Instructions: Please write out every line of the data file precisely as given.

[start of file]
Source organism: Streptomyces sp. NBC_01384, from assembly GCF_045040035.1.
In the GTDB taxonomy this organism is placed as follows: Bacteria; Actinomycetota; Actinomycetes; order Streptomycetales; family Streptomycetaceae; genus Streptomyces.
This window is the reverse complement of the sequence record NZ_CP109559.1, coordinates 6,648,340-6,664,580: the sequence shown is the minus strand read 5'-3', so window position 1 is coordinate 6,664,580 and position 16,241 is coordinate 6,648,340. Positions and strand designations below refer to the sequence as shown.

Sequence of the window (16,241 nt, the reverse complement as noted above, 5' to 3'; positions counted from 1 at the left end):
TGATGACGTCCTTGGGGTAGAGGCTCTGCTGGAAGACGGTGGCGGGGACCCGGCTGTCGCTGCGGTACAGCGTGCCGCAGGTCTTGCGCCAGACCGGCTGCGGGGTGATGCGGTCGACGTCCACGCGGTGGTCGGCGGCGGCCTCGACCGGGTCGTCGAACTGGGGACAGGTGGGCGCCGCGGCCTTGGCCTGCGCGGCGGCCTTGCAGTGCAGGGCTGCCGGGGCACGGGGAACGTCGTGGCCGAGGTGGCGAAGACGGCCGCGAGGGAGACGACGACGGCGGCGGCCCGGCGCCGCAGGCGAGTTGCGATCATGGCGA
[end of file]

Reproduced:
Source organism: Streptomyces sp. NBC_01384, from assembly GCF_045040035.1.
In the GTDB taxonomy this organism is placed as follows: Bacteria; Actinomycetota; Actinomycetes; order Streptomycetales; family Streptomycetaceae; genus Streptomyces.
This window is the reverse complement of the sequence record NZ_CP109559.1, coordinates 6,648,340-6,664,580: the sequence shown is the minus strand read 5'-3', so window position 1 is coordinate 6,664,580 and position 16,241 is coordinate 6,648,340. Positions and strand designations below refer to the sequence as shown.

Sequence of the window (16,241 nt, the reverse complement as noted above, 5' to 3'; positions counted from 1 at the left end):
TGATGACGTCCTTGGGGTAGAGGCTCTGCTGGAAGACGGTGGCGGGGACCCGGCTGTCGCTGCGGTACAGCGTGCCGCAGGTCTTGCGCCAGACCGGCTGCGGGGTGATGCGGTCGACGTCCACGCGGTGGTCGGCGGCGGCCTCGACCGGGTCGTCGAACTGGGGACAGGTGGGCGCCGCGGCCTTGGCCTGCGCGGCGGCCTTGCAGTGCAGGGCTGCCGGGGCACGGGGAACGTCGTGGCCGAGGTGGCGAAGACGGCCGCGAGGGAGACGACGACGGCGGCGGCCCGGCGCCGCAGGCGAGTTGCGATCATGGCGA